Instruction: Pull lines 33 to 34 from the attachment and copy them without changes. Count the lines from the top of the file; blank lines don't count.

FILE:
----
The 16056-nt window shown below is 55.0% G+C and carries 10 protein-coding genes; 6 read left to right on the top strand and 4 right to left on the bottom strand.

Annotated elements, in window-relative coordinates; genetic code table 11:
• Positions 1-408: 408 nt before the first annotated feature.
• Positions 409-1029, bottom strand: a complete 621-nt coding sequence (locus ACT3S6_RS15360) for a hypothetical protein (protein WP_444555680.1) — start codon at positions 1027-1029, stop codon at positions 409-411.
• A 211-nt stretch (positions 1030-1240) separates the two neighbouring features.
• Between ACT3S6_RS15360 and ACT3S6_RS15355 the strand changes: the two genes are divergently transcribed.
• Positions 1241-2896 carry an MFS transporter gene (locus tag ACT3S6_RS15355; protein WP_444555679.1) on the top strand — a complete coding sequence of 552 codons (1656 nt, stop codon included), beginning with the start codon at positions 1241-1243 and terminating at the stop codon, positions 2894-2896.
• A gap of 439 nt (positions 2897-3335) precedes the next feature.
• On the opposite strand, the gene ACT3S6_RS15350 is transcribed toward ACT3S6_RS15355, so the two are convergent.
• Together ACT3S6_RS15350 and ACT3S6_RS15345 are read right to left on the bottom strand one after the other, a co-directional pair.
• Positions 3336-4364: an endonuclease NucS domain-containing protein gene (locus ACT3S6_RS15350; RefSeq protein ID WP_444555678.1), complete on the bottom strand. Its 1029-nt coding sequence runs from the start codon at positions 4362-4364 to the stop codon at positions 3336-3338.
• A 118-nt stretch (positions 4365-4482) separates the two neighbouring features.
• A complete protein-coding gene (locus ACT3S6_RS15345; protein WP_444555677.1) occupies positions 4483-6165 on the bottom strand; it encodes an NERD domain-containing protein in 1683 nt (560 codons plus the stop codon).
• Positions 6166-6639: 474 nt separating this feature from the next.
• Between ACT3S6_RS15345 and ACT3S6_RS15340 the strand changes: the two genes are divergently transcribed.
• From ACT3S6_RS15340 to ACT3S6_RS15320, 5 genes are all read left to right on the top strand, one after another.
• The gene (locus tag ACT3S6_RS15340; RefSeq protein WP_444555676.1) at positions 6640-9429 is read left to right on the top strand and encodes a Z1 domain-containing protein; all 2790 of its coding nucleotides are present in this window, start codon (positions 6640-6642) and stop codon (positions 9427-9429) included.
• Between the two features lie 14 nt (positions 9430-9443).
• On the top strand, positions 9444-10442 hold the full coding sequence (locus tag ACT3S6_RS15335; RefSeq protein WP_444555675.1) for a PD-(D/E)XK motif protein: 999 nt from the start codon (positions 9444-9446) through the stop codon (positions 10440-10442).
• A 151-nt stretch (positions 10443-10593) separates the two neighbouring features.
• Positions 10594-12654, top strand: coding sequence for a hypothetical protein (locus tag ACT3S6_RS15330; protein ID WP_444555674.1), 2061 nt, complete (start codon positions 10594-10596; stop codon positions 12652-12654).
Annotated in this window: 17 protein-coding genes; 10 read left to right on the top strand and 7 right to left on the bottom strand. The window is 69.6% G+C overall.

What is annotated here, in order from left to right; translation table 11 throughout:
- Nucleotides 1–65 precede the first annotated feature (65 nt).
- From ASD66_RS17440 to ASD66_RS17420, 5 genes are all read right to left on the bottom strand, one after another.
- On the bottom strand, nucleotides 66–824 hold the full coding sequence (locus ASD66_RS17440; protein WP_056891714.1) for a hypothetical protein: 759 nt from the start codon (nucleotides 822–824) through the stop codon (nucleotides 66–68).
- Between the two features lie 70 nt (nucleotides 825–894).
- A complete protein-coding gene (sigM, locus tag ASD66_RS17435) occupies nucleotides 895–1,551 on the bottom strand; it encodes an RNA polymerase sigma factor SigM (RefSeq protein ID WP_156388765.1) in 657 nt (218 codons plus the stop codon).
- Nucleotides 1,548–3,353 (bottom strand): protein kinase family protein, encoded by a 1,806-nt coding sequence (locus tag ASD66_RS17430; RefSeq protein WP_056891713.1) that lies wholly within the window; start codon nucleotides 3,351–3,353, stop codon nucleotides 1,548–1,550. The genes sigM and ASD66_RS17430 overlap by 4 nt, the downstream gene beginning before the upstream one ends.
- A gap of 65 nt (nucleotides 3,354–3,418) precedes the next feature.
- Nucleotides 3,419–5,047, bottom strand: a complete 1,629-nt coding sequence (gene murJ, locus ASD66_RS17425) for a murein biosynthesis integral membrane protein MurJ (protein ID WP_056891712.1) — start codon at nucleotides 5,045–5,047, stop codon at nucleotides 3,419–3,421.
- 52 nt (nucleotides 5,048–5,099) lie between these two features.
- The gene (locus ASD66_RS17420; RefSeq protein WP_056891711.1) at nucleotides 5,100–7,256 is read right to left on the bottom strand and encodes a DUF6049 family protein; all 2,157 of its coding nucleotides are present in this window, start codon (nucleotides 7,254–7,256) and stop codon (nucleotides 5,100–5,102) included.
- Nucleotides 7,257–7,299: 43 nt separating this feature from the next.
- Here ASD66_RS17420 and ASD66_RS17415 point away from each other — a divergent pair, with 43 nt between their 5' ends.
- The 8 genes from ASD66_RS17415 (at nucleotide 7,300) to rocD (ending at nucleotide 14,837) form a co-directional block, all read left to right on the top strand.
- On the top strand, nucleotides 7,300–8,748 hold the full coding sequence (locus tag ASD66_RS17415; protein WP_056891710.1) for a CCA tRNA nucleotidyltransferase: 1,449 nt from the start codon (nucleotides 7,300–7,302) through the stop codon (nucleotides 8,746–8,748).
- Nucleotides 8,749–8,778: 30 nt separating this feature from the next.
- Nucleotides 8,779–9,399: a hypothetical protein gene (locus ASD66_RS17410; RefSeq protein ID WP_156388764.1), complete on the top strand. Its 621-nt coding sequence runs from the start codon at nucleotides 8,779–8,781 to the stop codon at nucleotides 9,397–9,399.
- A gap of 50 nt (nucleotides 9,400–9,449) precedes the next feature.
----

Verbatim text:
- The gene (locus ASD66_RS17420; RefSeq protein WP_056891711.1) at nucleotides 5,100–7,256 is read right to left on the bottom strand and encodes a DUF6049 family protein; all 2,157 of its coding nucleotides are present in this window, start codon (nucleotides 7,254–7,256) and stop codon (nucleotides 5,100–5,102) included.
- Nucleotides 7,257–7,299: 43 nt separating this feature from the next.